Daniel, 18, was first featured in the opening edition of The Scholar. Since that edition, Daniel was sponsored, graduated high school and started his journalism studies at a university. Here, his father reflects on raising his children and seeing Daniel graduate.
As told by Daniel’s father to Henry Flores, director of CFCA’s communication center in El Salvador.
My name is Daniel Ernesto, I am 46 years old and I was born in Santa Ana, El Salvador.
I have two brothers, however, we did not grow up together.
When I was little, my father decided to take me to his sisterís house to live with her because neither of my parents could take care of me. My father died when I was 2 years old, so I did not get to meet him.
My aunt did not have any children, so she gave me everything I needed. Now that I am an adult, I realize that family is more important than having everything you need. The family and the mother offer a natural trust.
My aunt was a teacher. She died when I was 19 years old. However, I was blessed to finish high school and had some extra education in electricity.
When my aunt died, and I got married, I started to work in anything that would give me some income. I did carpentry, bricklaying, etc. When you want to accomplish things, you need to put forth all your efforts. Good things are hard to get.
One of the most difficult moments in my life was when my wife left me and our three children. I stayed with the three of them. From one day to the next, I had to wash their clothes and cook for them. I remember I used to get up very early in the morning to do all this.
It was very difficult for me to adapt to my new situation as a single father, but I trusted God so much. He has never left me alone.
Raising my children was hard, but I had solid moral values. I told myself, “I have gone through this, I grew up without a father or a family, I donít want my children to live what I lived.” My mother even told me to let her raise the children, but I told her that I was going to be their mother and father.
When he was about 10, my son Daniel would take care of his younger siblings when I was working. The three of them were attending the afternoon shift in school, so I would leave Daniel to take care of his siblings in the morning. He would heat up the food I had made the day before, feed his siblings, and later they would all go to school.
There were times I had to stay home from work because one of my children was sick. One thing I remember is that Daniel was always there with me, helping me. He has been such a great support for me.
I worked at a restaurant for 14 years. I was cook, waiter, cashier, maintenance person. I would do all kinds of jobs in that restaurant. But the business was sold, and I was left jobless. I then started work as a day laborer.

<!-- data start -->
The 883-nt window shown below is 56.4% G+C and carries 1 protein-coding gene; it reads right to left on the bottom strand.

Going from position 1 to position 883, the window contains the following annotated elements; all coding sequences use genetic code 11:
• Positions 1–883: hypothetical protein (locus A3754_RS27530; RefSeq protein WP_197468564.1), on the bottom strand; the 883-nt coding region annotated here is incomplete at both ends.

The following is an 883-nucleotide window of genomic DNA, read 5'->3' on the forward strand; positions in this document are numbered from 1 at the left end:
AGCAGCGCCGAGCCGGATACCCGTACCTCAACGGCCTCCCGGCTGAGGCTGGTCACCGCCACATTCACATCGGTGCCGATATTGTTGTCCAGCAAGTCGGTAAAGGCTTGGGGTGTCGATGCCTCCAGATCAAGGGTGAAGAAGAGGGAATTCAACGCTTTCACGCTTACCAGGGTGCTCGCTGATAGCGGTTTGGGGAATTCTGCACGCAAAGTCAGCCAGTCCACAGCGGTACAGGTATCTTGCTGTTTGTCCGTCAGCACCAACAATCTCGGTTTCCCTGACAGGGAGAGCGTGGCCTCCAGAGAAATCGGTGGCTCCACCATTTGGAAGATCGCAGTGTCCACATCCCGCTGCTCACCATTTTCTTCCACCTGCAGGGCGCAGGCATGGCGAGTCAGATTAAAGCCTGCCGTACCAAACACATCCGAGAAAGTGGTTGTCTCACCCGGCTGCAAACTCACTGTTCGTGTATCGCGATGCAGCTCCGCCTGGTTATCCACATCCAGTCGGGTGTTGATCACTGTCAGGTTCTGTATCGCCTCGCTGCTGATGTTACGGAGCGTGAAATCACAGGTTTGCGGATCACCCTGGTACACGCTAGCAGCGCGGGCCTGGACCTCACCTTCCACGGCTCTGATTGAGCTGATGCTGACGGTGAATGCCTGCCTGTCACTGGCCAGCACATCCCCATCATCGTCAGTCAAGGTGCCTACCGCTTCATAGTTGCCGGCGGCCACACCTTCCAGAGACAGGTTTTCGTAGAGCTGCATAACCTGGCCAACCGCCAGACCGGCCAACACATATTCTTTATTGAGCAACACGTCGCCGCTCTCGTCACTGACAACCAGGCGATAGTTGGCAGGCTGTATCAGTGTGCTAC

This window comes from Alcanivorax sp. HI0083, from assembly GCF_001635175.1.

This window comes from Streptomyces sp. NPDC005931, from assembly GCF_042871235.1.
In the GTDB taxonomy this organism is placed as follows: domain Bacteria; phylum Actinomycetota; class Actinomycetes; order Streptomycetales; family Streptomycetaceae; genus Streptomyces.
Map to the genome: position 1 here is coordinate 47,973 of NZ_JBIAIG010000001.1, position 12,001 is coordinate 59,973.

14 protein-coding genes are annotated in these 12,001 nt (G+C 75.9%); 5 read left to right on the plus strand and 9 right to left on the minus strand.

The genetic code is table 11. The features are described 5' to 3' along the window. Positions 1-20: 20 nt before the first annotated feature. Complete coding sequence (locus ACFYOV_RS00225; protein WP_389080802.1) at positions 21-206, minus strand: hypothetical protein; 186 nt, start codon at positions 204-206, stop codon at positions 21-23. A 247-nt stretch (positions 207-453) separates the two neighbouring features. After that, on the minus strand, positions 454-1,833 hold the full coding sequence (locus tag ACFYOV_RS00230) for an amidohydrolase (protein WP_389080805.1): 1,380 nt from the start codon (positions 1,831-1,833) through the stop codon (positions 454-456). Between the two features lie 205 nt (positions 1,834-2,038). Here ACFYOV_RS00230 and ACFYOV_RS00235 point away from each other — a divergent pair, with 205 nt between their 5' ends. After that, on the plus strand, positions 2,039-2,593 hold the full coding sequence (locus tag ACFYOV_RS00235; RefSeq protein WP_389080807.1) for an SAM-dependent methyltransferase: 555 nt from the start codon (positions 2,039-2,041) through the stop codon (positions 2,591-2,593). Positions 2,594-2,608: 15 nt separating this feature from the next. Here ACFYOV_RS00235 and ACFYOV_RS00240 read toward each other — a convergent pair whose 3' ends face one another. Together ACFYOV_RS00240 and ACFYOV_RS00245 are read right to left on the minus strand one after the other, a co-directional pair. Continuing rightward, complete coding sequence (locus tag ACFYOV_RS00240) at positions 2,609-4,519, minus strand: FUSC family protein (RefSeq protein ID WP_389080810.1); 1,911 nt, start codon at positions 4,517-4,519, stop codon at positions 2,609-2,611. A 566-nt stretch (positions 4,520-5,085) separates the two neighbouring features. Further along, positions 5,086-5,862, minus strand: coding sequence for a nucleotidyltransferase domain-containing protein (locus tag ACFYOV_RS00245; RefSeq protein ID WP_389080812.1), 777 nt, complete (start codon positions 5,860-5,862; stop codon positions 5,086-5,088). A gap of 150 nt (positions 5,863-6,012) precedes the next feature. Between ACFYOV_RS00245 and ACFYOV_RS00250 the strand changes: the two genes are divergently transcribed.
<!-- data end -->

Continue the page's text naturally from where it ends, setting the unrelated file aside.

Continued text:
I never had a doubt that Daniel and my other children were going to study. I knew that I was going to do all I could to send them to school. Daniel deserves that opportunity. He has given so much of himself, and he has demonstrated that he is a good person, a good son and a very good student. I was going to do everything it took to send him to high school.
One thing I tell Daniel, now that he is in college, is that no matter his level of success, he must remember to be humble.
I think my son has chosen a good career. He has everything to be a journalist. From a very young age, he has enjoyed talking in front of people, doing research and other things.
When I saw Daniel receive his diploma at his high school graduation, I felt so many emotions. I was so proud of him and proud of myself because I was able to put my child through school with the help of God and CFCA. Itís a nice feeling. It is an experience that I will never forget, to see all our effort and sacrifices reflected in that diploma, reflected in him.
The moment I enjoyed the most during his graduation was when he called me to walk him up to receive his diploma and to see him actually receive it. It was great. (Ed. note: In El Salvador, parents walk their children to the podium and wait while they receive the diploma.)
Daniel is now about to finish his first semester in journalism. College is more difficult. It has been hard for him. He goes to bed late at night. But I keep telling him to study hard, and he will be compensated in the future.
My dream for Daniel is for him to reach all his goals. I work hard every day for that.
Praise God, Daniel is being supported with the scholarship and sponsorship, but I still have two more children to work for: my daughter, Diana Marina, 15, and my son Ernesto Enrique, 11. Imagine, Diana is about to start high school, Ernesto will soon be in junior high and Daniel is at the university. I am trying to find a stable job to give me a base salary, and I can work extra on weekends. However, it is difficult because at my age, people donít want to give me a job, even though I may have more experience than those they hire.
I am focused on everything I can do to bring up my children with an honest life and to help them graduate.
Once my children are grown and have graduated, I will feel satisfied. Then, I may have a chance to think about me and my life.